A three-panel work, Untitled – CU 3 (2011), installed in the Arsenale as part of ‘The Encyclopedic Palace’ at last year’s Venice Biennale, discreetly announced Prabhavathi Meppayil to an international audience. Before being included in Massimiliano Gioni’s compendious exhibition, the Bangalore-based Indian artist’s work had been seen globally only in the context of a few group exhibitions of Indian Modern and contemporary art. The art critic Benjamin H.D. Buchloh, subsequently reflecting on the biennale, declared Meppayil’s work to be amongst the ‘real discoveries’ of Gioni’s presentation.
Buchloh’s enthusiasm continues in an essay for the catalogue that accompanied ‘nine seventeen’, Meppayil’s recent show at Pace Gallery, and her first solo exhibition in the UK. He notes that, for most Westerners, the immediate reference points for Meppayil’s paintings and sculptures would be ‘postwar reductivist practices’ – ranging from European and Latin American Neo-Concretism to American Post-Minimalist abstractions. However, he hopes for a finer and more nuanced appreciation for the work, which would go beyond basic visual comparisons and ‘recognize the historical and geopolitical specificity’ informing Meppayil’s approach.
On display in London was a selection of work in different sizes dating from 2009 to 2013. All of Meppayil’s work is done on wooden board, and while the panels appear monochromatic, the surfaces have been layered following a traditional gesso process, with each layer taking three to four hours to dry. Meppayil usually builds up around 15 layers. After the gesso has dried, she draws lines across it with a needle and ruler, drilling holes into which she then embeds stretched uncoated copper or gold wire. Once this is complete, Meppayil will again apply gesso onto the surface, before finally sanding and polishing it by hand. In the resulting compositions, various arrangements of parallel bands of lines emerge but with a certain unpredictability – some of the wire inserts may have vanished, while others remain visible. In three extraordinary wire-free works – untitled series – 2 (2009) and untitled series – 3 (2010), which bookended the Pace presentation; and 1 & 5 (2009–10), a diptych that hung in the middle room – Meppayil made a series of microscopic horizontal and vertical indents across the entire planes of the gesso using a set of tiny steel tools called thinnam. These instruments, which are generally used by goldsmiths to make patterns on bangles, were borrowed from her family’s long-established workshop in Bangalore.
Time- and labour- intensive, Meppayil’s is an artisanal practice executed in a contemporary South Asian context, which is also in dialogue with aspects of Western Modernism from the 1950s and ’60s (namely a reduced colour palette and visual consideration of the grid). However, there is an evident incompatibility between the progressive and transformative ideals that charged late Modernism and the neoliberal capitalism that drives India today. Meppayil recognizes this; her work is a knowing engagement with these conflicting ethics and aesthetics.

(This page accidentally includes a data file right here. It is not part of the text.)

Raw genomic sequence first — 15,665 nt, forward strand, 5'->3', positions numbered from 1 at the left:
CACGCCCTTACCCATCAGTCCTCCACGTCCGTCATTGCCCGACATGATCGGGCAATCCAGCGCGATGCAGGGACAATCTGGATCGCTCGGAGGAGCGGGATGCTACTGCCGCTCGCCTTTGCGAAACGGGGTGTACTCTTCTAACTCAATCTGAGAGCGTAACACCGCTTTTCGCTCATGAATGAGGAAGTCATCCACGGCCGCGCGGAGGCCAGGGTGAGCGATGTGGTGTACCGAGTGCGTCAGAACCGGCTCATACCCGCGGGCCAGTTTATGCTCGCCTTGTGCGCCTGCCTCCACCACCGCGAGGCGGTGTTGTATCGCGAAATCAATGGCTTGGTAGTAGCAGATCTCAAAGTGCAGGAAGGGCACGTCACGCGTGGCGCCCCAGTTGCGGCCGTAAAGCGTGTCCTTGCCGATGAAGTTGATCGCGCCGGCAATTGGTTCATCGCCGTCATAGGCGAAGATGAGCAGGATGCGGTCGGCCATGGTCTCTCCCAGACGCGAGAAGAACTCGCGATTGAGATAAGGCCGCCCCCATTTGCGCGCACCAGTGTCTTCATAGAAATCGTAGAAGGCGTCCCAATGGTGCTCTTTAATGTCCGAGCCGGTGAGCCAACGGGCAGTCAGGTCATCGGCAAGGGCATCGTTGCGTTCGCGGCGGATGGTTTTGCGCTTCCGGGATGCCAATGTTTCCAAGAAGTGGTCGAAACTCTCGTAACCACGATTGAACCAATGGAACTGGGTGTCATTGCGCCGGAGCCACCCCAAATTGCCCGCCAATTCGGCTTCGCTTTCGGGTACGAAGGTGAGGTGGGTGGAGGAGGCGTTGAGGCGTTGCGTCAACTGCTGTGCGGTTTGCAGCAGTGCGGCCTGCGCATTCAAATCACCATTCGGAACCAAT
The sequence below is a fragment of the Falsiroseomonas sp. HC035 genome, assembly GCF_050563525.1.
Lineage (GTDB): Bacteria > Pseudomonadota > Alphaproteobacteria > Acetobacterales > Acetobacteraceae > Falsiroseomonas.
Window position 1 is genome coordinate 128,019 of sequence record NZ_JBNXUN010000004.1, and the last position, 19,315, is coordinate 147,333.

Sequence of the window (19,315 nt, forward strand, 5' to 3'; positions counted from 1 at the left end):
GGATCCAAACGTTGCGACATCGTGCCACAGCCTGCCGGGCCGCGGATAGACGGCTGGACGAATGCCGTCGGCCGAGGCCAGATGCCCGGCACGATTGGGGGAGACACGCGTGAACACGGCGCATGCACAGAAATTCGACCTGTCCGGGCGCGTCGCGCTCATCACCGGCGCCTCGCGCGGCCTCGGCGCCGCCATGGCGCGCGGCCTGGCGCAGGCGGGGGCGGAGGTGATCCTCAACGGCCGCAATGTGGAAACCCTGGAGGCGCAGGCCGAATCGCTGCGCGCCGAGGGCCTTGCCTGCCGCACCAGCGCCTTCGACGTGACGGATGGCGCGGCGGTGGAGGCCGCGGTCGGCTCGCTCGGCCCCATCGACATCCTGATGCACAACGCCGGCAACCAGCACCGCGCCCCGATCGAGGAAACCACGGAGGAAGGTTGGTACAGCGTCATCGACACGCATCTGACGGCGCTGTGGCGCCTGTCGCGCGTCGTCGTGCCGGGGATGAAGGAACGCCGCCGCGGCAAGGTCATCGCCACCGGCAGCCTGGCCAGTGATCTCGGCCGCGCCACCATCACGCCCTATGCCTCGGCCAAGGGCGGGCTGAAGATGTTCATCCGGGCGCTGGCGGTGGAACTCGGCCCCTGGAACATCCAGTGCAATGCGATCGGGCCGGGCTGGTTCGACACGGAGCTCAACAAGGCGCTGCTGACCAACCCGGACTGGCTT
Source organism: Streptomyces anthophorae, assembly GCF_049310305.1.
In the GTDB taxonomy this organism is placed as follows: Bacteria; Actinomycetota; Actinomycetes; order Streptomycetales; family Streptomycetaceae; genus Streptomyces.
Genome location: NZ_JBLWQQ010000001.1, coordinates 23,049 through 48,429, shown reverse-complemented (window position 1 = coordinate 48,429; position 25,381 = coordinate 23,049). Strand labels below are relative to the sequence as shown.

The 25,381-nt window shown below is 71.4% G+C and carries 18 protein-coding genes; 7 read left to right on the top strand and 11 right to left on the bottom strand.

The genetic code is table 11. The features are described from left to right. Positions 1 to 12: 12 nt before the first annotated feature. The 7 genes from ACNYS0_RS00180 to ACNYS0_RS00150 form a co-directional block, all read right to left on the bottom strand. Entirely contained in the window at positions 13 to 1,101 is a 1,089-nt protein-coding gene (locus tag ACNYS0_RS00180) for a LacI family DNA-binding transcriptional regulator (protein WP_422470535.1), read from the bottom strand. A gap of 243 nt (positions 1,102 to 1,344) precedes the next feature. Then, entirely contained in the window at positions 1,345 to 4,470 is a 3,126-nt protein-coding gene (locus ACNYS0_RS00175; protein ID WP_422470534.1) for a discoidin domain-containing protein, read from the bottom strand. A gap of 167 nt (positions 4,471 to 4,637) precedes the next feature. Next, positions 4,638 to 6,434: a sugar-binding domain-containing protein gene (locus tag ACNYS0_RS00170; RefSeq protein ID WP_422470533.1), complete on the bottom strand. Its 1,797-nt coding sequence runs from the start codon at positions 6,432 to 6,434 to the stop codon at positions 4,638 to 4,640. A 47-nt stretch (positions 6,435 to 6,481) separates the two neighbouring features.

Caution should be exercised when attempting to relate Meppayil’s work to other non-objective art practices from India. For instance, an easy association could be made with the black and white line drawings of Nasreen Mohamedi, an Indian Modern artist whose work was little known internationally at the time of her death in 1990, and was the subject of an elegant retrospective at Tate Liverpool that coincided with Meppayil’s Pace show. While the two share minimal visual languages, Mohamedi’s is an abstraction born from ink and pencil on paper and, as such, does not have the materiality of Meppayil’s built up layers, which bear very tangible traces of presence.
This was perhaps most striking in the work untitled series – 1 (2010), comprised of nine wooden panels. Walking along the row of works at a measured pace, taking in the individual internal scales of each, the material condition of Meppayil’s practice became palpable. The copper wires embedded in each panel have started to oxidize, turning blue, green and other cupric shades. This indication of the temporal dimension to Meppayil’s method of work is subtly apprehended, revealing itself almost covertly. It is deeply satisfying to behold these changes and transformations, which are so subtle that they are only evident when seen in person. At a moment when it seems that more and more art is being made for digital circulation and distribution, Meppayil’s gesso panels, in all their quietness, enact a form of visual resistance that demands a physical encounter and a different temporality of experience.
First published in Issue 166